Half A Rogue
To The Memory Of My Mother
Half A Rogue
It was Warrington's invariable habit—when no business or social engagement pressed him to go elsewhere—to drop into a certain quaint little restaurant just off Broadway for his dinners. It was out of the way; the throb and rattle of the great commercial artery became like the far-off murmur of the sea, restful rather than annoying. He always made it a point to dine alone, undisturbed. The proprietor nor his silent-footed waiters had the slightest idea who Warrington was. To them he was simply a profitable customer who signified that he dined there in order to be alone. His table was up stairs. Below, there was always the usual dinner crowd till theater time; and the music had the faculty of luring his thoughts astray, being, as he was, fonder of music than of work. As a matter of fact, it was in this little restaurant that he winnowed the day's ideas, revamped scenes, trimmed the rough edges of his climaxes, revised this epigram or rejected this or that line; all on the backs of envelopes and on the margins of newspapers. In his den at his bachelor apartments, he worked; but here he dreamed, usually behind the soothing, opalescent veil of Madame Nicotine.
What a marvelous thing a good after-dinner cigar is! In the smoke of it the poor man sees his ships come in, the poet sees his muse beckoning with hands full of largess, the millionaire reverts to his early struggles, and the lover sees his divinity in a thousand graceful poses.
To-night, however, Warrington's cigar was without magic. He was out of sorts. Things had gone wrong at the rehearsal that morning. The star had demanded the removal of certain lines which gave the leading man an opportunity to shine in the climax of the third act. He had labored a whole month over this climax, and he revolted at the thought of changing it to suit the whim of a capricious woman.
Everybody had agreed that this climax was the best the young dramatist had yet constructed. A critic who had been invited to a reading had declared that it lacked little of being great. And at this late hour the star wanted it changed in order to bring her alone in the lime-light! It was preposterous. As Warrington was on the first wave of popularity, the business manager and the stage manager both agreed to leave the matter wholly in the dramatist's hands. He resolutely declined to make a single alteration in the scene. There was a fine storm. The star declared that if the change was not made at once she would leave the company. In making this declaration she knew her strength. Her husband was rich; a contract was nothing to her. There was not another actress of her ability to be found; the season was too late. There was not another woman available, nor would any other manager lend one. As the opening performance was but two weeks hence, you will realize why Warrington's mood this night was anything but amiable.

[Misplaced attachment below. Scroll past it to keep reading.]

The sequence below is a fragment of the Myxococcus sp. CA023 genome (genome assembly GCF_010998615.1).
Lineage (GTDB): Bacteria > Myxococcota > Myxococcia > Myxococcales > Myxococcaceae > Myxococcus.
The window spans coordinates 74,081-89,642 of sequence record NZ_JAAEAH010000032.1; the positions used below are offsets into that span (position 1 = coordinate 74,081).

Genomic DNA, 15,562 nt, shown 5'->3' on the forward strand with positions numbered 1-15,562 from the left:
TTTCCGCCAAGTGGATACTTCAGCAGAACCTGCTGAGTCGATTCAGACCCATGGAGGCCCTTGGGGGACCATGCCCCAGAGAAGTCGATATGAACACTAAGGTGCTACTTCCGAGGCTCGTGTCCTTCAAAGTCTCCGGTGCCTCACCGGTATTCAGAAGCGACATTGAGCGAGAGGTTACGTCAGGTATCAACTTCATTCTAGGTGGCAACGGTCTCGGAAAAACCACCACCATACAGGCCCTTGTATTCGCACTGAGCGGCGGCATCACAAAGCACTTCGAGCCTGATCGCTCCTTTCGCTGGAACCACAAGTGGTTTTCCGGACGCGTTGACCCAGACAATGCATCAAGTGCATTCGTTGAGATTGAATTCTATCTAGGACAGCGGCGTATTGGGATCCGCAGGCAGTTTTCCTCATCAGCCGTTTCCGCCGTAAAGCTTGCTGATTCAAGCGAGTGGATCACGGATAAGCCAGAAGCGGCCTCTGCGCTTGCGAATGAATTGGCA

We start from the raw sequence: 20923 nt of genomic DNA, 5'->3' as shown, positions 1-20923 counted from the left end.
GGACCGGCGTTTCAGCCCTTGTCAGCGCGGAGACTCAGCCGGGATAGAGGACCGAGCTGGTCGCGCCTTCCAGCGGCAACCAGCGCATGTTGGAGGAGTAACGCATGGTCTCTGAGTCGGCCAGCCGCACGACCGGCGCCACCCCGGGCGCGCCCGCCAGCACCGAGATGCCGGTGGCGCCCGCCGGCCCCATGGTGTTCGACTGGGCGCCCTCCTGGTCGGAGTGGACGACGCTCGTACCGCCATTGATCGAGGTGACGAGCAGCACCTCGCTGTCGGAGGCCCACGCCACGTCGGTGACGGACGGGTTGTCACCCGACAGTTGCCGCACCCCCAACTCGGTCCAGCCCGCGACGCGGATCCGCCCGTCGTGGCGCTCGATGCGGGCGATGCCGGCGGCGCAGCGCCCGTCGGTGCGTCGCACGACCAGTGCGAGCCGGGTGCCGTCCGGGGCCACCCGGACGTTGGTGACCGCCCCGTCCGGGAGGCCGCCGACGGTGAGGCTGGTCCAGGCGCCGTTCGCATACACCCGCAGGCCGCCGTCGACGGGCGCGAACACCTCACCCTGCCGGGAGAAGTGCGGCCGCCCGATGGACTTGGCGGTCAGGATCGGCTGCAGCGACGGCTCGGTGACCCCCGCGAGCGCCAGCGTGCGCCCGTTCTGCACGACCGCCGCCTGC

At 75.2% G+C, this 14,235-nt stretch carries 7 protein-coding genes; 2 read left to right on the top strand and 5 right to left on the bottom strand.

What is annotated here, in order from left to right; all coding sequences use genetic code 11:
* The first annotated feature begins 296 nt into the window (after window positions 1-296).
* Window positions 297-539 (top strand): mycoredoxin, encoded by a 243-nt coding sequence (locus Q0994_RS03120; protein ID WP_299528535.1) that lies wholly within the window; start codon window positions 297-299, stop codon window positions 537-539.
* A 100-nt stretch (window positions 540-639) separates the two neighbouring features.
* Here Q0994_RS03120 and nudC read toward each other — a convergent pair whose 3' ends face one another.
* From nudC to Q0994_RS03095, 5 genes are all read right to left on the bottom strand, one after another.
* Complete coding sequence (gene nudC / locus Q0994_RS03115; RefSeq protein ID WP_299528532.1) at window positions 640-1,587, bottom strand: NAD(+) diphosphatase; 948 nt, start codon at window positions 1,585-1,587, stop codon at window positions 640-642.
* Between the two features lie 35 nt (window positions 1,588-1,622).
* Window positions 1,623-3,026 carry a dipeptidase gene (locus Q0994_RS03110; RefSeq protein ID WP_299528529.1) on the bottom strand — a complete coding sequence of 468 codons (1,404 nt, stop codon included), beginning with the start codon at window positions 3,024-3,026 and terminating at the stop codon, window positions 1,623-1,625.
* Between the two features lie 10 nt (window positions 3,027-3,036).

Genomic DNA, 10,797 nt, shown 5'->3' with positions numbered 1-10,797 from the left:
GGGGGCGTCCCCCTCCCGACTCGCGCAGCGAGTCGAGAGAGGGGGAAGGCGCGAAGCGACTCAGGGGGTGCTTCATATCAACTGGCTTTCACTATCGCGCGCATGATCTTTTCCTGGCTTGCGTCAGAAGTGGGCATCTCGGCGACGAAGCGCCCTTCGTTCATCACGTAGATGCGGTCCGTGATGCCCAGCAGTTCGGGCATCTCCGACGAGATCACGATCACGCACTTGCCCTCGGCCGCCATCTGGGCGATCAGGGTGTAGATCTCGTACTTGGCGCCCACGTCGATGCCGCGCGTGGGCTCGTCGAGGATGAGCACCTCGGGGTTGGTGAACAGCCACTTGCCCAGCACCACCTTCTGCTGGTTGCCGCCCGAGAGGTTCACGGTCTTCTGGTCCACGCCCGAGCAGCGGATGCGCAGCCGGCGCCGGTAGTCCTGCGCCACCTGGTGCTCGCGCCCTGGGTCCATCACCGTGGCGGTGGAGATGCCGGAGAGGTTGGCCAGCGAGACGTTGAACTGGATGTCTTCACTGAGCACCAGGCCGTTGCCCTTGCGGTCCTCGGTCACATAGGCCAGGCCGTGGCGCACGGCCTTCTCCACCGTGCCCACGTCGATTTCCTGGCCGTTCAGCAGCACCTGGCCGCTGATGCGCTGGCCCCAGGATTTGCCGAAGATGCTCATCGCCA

He scowled at his cigar. There was always something, some sacrifice to make, and seldom for art's sake. It is all very well to witness a play from the other side of the footlights; everything appears to work out so smoothly, easily and without effort. To this phenomenon is due the amateur dramatist—because it looks simple. A play is not written; it is built, like a house. In most cases the dramatist is simply the architect. The novelist has comparatively an easy road to travel. The dramatist is beset from all sides, now the business manager—that is to say, the box-office—now the stage manager, now the star, now the leading man or woman. Jealousy's green eyes peer from behind every scene. The dramatist's ideal, when finally presented to the public, resembles those mutilated marbles that decorate the museums of Rome and Naples. Only there is this difference: the public can easily imagine what the sculptor was about, but seldom the dramatist.
Warrington was a young man, tolerably good-looking, noticeably well set up. When they have good features, a cleft chin and a